Dependent on which management book I read, the view on which attributes I should be looking for in a C-suite appointment differ greatly. Some advocate the servant leader, others the military driver. Whilst we all agree on having someone to drive the bus, the variables of who that should be are infinite.
The perennial joke in recruitment is that all companies are looking for ambitious, driven, focused, challenging, humble and dynamic individuals. The reality is that most companies, their chairs and boards, will see each of these facets differently and it is our job to interpret that for them.
We, at ORESA, refer to the perfect candidate as a ‘Unicorn’. So what makes the difference between the elusive Unicorn and a decent thoroughbred? I won’t pretend that this piece is in any way codified. It is the start of an organic, un-realistic set of requirements, to never be applied in one go!
Many leaders are still trying to work out who they are long after their career has peaked. We look for people who really know who they are, what drives them, where it comes from and how they can use this positively in their lives and careers. Take the person who was forced to clean houses with their mum from a very young age; their drive comes from a genuine place but when they are able to overcome imposter syndrome and fear of scarcity, then we are in Unicorn country!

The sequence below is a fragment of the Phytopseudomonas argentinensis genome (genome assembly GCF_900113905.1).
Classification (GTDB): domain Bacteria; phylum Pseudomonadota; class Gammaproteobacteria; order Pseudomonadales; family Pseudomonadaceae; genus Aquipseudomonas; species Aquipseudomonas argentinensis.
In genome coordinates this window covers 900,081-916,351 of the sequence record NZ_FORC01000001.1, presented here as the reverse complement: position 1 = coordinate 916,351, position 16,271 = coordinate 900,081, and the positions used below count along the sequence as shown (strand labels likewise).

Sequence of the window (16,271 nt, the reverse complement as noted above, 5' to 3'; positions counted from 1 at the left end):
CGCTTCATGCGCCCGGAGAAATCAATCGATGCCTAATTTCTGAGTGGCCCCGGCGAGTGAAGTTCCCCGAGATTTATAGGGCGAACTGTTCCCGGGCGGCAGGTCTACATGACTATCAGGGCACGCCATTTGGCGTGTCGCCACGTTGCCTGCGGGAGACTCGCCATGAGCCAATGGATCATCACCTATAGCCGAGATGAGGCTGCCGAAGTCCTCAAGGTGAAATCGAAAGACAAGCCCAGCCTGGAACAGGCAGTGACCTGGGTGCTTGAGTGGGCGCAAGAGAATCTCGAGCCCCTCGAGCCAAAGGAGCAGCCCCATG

Have a North Star
Some feel that leadership mantras are the epitome of fake; the equivalent of a sign from a seaside gift shop extolling ‘Perhaps the hokey cokey is what it’s all about’.
But I like people with clear and simple leadership mantras. The mantra becomes the local North Star; there to guide and to remind when things get tough. For those leading in challenging times, having a firm grip on what they stand for is critical because it is their point of difference and the rallying call for their teams.
I once worked with a leader whose mantra was to inspire, connect and grow. He connected with everyone in the office – he believed strongly in knowing his employees inside and out. He built strong relationships that led to hard work and loyalty from everyone in the office. He succeeded.
For many, the ability to write and lead a strategy equals success but I like leaders who can write one story and then adapt to changing conditions. The ability to follow a new line of sight with a strategic purpose excites me. Those that keep flying in one direction because that was the plan (even if it is doomed to failure) concern me.
I tend to find that those who have at some point had ownership, whether that be a company owner or holding a board role within a PE investment, make good CEO’s – particularly for family-owned companies. Why? Because they could never let their ship run aground. They understand what an honour and responsibility it is to be CEO. Ask any business owner and they will say their company is one of their children; and in the proverbial hot air balloon – who knows what would happen!
As I said at the start this is purely a snapshot. Watch this space for more of what helps us find ‘Unicorn’ leaders…